Whatever his intentions and motivations, Seer 1, through his persistent rantings against the governing elites, made two significant contributions to Zambians’ struggle to rid themselves of a repressive regime and achieve political change. First, he raised the levels of civic awareness in a population that is prone to clerical mobilisations and where political messages are sometimes more effective when delivered in a religious language. Second, he exploited Zambians’ deep connection to faith to generate a national psyche of expectation that president Lungu would, regardless of whatever attempts he makes to stay in power, lose the election. In an environment in which the governing party had looked invincible insofar as their removal from office was concerned, the Nigerian prophet presented God as a proud partisan who was set to deliver a miracle: the destruction of the invincible via the ballot!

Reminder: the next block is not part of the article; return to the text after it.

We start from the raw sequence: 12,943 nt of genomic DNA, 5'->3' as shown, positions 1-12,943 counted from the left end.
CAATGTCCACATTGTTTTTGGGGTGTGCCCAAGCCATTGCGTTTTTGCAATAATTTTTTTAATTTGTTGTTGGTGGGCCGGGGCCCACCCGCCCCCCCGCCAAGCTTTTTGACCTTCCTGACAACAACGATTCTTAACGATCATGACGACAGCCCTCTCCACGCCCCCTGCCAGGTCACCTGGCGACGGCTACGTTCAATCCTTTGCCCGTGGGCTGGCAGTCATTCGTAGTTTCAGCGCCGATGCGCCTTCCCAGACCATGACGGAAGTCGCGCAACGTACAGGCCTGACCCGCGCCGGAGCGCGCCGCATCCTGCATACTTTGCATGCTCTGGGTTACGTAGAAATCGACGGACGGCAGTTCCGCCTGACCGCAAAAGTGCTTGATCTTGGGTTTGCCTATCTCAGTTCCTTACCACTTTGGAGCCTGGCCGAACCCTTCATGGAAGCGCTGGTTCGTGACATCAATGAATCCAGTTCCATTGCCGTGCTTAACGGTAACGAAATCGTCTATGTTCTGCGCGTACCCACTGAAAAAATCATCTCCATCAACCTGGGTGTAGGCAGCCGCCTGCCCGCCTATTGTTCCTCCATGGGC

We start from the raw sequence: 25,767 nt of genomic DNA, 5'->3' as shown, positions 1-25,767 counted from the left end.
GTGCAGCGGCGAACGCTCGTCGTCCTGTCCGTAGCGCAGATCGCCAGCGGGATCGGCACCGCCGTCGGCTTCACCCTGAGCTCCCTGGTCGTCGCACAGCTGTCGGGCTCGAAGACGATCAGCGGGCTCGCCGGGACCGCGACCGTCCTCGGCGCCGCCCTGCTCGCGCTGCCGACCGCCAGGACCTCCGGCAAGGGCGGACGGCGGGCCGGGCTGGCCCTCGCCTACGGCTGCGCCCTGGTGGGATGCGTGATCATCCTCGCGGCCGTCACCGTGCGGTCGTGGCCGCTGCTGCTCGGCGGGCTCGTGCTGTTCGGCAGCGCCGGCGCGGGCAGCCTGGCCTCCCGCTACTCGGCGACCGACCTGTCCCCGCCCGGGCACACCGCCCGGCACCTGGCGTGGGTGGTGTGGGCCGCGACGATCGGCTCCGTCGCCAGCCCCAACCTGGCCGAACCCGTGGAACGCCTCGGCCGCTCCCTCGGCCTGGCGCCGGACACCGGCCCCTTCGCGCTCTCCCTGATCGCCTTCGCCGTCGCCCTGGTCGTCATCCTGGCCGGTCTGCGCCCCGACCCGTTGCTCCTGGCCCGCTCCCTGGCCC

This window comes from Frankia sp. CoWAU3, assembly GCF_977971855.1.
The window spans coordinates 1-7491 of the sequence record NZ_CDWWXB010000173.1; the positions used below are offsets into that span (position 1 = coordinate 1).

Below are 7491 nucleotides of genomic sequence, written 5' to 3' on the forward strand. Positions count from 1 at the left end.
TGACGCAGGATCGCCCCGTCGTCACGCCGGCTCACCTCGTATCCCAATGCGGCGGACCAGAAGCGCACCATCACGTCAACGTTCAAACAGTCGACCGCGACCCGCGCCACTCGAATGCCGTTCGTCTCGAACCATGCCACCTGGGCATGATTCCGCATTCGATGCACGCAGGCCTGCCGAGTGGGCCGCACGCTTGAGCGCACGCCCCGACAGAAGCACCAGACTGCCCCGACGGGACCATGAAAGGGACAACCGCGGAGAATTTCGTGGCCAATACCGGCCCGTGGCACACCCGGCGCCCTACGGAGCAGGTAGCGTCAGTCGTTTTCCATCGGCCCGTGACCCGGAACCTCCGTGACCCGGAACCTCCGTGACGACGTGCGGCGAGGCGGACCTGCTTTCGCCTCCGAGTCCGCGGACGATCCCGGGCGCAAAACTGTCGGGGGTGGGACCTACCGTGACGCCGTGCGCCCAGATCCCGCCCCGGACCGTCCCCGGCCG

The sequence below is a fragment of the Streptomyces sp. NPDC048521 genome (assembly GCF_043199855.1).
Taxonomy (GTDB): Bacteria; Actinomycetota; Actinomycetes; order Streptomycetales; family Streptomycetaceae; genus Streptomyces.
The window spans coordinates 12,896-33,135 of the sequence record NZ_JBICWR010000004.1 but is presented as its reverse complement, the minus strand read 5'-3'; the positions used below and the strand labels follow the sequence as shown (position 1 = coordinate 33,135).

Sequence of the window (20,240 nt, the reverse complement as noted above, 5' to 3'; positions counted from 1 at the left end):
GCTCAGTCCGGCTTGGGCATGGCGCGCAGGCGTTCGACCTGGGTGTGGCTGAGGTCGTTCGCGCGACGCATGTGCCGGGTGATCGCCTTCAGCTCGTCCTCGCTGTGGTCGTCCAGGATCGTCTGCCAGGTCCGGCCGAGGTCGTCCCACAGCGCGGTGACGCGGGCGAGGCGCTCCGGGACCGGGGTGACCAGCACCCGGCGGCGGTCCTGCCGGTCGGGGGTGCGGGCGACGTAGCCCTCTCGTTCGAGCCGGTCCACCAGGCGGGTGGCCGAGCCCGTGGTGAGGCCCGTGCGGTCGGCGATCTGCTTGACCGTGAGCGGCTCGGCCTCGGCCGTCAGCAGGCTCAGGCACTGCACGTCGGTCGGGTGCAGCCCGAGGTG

Those who deserve honourable mentions include Linda Kasonde, whose Chapter One Foundation successfully obtained a court order that stayed the government’s shutdown of social media platforms on election day; four University of Zambia lecturers – O’Brien Kaaba, Felicity Kayumba Kalunga, Pamela Sambo, and Julius Kapembwa – who provided regular, highly regarded and informed public commentaries on topical issues, which shaped public understanding and served as a critique of the state of governance under Lungu; civil rights activist Laura Miti whose effective use of social media contributed to high levels of civic awareness and fostering understanding about the importance of voting; and two civic institutions, namely the Christian Churches Monitoring Group (CCMG) and Governance, Elections, Advocacy, Research Services (GEARS), which deployed thousands of monitors in nearly all the 156 constituencies and conducted a parallel vote tabulation that captured the election results at polling station level, ensuring that any manipulation would be exposed.